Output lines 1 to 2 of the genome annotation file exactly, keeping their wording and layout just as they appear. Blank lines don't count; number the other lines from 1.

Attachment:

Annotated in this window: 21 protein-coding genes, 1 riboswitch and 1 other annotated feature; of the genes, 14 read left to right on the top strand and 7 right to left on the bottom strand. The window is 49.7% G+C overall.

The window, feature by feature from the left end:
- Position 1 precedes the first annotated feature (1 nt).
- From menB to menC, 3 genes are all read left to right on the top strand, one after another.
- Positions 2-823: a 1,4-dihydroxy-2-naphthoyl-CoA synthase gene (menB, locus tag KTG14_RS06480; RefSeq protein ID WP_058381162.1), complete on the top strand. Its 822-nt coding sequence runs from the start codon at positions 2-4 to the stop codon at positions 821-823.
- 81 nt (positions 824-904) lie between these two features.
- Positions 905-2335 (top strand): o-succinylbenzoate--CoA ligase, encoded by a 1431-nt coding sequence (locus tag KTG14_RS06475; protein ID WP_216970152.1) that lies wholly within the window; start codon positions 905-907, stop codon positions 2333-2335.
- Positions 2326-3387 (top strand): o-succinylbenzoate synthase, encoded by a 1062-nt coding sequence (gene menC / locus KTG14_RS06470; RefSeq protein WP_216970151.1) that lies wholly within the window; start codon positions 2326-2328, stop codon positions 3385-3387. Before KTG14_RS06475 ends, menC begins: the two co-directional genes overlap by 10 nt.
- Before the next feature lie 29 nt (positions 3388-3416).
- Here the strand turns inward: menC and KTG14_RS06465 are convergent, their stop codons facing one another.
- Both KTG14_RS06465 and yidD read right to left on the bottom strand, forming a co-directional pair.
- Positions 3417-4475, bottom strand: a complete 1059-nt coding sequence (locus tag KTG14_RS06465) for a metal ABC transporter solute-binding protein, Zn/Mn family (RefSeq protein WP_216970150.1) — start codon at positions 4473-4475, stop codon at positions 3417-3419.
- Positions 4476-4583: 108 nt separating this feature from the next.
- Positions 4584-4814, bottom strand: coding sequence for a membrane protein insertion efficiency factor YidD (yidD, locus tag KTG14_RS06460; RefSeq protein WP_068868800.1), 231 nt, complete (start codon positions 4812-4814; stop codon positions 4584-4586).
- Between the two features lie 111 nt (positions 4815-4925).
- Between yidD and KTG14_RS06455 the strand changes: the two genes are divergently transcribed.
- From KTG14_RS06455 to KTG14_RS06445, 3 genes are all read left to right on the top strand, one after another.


Annotated in this window: 21 protein-coding genes, 1 riboswitch and 1 other annotated feature; of the genes, 14 read left to right on the top strand and 7 right to left on the bottom strand. The window is 49.7% G+C overall.

The window, feature by feature from the left end: